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From De Gea & Benzema to Ronaldo & now Cheryshev - how Real Madrid are becoming a laughing stock

Emilio Butragueno said it’s not been an easy week for Real Madrid. He was underplaying it: It’s not been an easy season for the 10-time European champions.

The club are staring at the very probable prospect of being thrown out of the Copa del Rey after fielding a suspended player in their game against Cadiz on Wednesday.

Denis Cheryshev, who spent last year on loan at Villarreal, picked up three bookings in the Spanish cup competition last season and, for that reason, he carried a one-match ban into the new campaign.

Not that the Russian winger knew. “I didn’t receive any notification from Villarreal to inform me that I had been banned from playing in the Copa del Rey,” he’s since told Madrid’s website.

Los Blancos’ manager Rafael Benitez pleaded the fifth, too, saying he had no idea and pointing out that he removed Cheryshev - who scored the opening goal in Madrid’s 3-1 win - at half-time as an act of “good faith”.

"This week has not been easy and this night has been even more complicated,” director of international relations Butragueno added.

“For our part there was no bad will, as all the world knows, but there was a misunderstanding as we received no notification.”

Other clubs did know, though. A fax - which had supposedly been sent out to all clubs - quickly circulated on Twitter, with it clearly revealing Cheryshev’s name among those carrying a ban into the new season.







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Of course, it’s not the first time Madrid have had a problem with a fax machine this season.

They endured a similarly embarrassing night just a few months ago when they failed to complete a deal to sign goalkeeper David de Gea from Manchester United.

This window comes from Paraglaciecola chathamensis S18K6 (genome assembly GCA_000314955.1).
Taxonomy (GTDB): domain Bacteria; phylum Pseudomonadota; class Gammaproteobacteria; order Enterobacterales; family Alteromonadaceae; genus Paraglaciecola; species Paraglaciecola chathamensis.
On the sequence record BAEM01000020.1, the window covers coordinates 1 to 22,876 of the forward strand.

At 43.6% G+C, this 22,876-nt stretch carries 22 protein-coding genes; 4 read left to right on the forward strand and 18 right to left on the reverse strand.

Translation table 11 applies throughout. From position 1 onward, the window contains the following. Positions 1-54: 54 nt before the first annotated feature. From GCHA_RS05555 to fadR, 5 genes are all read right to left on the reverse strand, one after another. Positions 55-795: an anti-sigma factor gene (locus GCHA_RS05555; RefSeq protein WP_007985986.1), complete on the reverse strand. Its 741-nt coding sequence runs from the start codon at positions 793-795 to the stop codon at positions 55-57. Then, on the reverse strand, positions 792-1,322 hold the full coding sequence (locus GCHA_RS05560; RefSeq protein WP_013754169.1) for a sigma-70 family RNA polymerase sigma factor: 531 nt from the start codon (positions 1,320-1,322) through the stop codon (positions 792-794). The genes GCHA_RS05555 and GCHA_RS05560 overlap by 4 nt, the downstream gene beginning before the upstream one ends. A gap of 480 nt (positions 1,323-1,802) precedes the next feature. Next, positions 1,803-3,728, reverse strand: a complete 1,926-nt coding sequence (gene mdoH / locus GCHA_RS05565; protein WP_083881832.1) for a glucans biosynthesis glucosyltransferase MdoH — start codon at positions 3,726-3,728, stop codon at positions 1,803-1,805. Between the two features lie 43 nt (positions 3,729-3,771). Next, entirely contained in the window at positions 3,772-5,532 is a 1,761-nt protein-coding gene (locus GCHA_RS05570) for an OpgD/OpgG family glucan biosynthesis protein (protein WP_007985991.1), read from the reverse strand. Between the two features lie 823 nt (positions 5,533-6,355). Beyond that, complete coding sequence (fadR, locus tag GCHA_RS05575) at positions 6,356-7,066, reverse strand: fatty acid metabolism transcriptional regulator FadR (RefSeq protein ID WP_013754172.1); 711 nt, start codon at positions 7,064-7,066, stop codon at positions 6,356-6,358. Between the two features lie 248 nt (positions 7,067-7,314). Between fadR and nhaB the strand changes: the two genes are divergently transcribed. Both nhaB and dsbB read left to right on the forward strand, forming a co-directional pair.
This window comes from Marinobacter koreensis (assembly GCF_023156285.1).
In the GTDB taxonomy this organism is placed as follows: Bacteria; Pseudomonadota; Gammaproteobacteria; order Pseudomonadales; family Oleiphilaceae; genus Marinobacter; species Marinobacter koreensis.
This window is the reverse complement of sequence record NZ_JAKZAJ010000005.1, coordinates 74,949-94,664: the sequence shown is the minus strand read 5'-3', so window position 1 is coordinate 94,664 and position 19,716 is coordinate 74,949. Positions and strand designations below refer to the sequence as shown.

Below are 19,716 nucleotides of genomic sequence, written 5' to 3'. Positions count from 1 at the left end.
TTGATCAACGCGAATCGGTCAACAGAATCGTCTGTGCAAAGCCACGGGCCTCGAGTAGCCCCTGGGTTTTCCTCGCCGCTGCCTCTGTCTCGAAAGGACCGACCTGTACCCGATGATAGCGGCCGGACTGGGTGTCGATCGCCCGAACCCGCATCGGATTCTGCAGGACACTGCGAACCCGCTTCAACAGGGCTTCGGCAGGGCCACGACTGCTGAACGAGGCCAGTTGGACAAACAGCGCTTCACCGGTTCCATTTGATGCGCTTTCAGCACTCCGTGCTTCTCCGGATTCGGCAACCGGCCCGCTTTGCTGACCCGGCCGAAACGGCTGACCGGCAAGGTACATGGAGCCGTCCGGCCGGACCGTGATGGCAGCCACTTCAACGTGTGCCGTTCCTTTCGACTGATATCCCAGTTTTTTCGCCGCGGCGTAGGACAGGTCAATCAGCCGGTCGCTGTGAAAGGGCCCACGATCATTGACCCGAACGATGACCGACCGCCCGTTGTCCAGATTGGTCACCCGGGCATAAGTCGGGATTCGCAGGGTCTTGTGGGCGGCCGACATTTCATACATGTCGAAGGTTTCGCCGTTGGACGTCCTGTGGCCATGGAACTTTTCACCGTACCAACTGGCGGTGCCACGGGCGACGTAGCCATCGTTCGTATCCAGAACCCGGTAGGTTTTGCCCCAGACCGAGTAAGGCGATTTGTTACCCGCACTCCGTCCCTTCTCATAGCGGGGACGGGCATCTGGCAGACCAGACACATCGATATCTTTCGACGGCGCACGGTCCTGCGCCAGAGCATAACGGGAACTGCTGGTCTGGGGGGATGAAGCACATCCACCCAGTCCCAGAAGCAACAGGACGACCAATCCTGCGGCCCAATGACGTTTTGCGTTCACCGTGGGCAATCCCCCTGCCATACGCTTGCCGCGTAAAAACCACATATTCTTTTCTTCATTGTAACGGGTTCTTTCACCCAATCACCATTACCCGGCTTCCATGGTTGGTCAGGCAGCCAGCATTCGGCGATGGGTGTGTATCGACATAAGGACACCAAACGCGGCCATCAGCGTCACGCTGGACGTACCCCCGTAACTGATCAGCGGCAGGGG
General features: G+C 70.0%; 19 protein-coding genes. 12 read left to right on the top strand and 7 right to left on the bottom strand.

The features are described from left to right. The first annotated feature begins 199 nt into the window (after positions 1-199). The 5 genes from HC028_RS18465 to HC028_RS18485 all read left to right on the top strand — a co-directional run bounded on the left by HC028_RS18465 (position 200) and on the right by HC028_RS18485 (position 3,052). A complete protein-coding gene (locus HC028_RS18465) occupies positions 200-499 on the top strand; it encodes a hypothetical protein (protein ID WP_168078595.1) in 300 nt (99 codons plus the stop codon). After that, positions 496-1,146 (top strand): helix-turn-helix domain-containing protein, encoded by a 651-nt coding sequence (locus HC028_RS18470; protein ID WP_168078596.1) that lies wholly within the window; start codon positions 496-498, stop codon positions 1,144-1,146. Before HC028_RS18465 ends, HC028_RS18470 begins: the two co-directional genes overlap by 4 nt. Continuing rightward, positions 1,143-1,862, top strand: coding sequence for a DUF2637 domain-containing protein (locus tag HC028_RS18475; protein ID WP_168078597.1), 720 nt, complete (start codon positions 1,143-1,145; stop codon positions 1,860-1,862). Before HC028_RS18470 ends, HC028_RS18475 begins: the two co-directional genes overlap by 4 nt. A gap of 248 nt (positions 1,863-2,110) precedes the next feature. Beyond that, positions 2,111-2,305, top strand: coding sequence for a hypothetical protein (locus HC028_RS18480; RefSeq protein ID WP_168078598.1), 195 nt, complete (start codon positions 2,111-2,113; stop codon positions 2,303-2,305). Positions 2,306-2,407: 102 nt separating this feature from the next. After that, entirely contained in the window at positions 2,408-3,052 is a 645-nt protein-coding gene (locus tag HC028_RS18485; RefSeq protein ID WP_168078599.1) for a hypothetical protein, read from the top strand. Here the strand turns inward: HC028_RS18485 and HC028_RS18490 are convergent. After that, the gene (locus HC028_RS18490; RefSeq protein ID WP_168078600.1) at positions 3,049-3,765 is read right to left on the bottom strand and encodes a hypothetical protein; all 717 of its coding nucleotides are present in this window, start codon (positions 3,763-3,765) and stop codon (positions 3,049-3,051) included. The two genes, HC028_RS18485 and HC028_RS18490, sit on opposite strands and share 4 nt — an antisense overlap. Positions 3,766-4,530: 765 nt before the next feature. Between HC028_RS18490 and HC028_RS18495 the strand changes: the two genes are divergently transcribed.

The school yard tattle and exchanging of blame that followed between them and the Premier League side was not pretty, but ultimately it was Madrid whose reputation took more of a battering.

De Gea had been their target for months. They’d had plenty of time to get a deal over the line.

Then there are the other issues currently denting the club. As Cheryshev played illegally in Cadiz, Karim Benzema appeared on French television to protest his own innocence.

The French striker is caught up in the Mathieu Valbuena sex-tape scandal and was recently charged with conspiracy to blackmail his international team-mate.

On the pitch, injuries and in-fighting between the players and the club’s medical staff have scuppered performances and, more recently, results.

Meanwhile, a day does not pass without reports of dressing room unrest between Benitez and one of his players - Sergio Ramos and James Rodriguez have provided the most high profile rifts with their manager, while Cristiano Ronaldo is also said to be unhappy with the coach's methods.

Ramos questioned the former Liverpool boss’ substitutions after the Madrid derby, while James sent some thinly-veiled criticism his way after a recent Colombia game - “that’s for those who say I’m not fit,” he said. Meanwhile, the allegedly irked Ronaldo continues to be linked with a move away from the Bernabeu.

Very little of this can be thrown in Benitez’s face, but things have not been easy since he was appointed - even if president Florentino Perez claims the problems riddling the club date back to January.







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Defeats to Sevilla and Barcelona - the latter especially - can be levelled at the 55-year-old, but in a more positive environment, those results may have been better.

His appointment was controversial from the off, with both players and fans expressing their desire for Carlo Ancelotti to stay on.

At a similar time, the club drew criticism for the clumsy way it handled Iker Casillas’ departure.

But if Benitez isn’t to blame, who is?

Casillas’s exit, Ancelotti’s dismissal, the De Gea mess, players fighting with doctors, managers fighting with players, a Clasico mauling, a Copa del Rey expulsion…

A list that long isn’t one man’s fault; it’s a much deeper problem running through the club.

Cadiz president Manuel Vizcaino says the third division club, with a “pain in our heart”, will make a complaint against Madrid’s use of Cheryshev on Wednesday.

At the moment that’s Madrid’s biggest problem, but in the long-term things could run much deeper than that - although Chery-gate, as some Spanish media have dubbed it, could be the straw that breaks the camel’s back.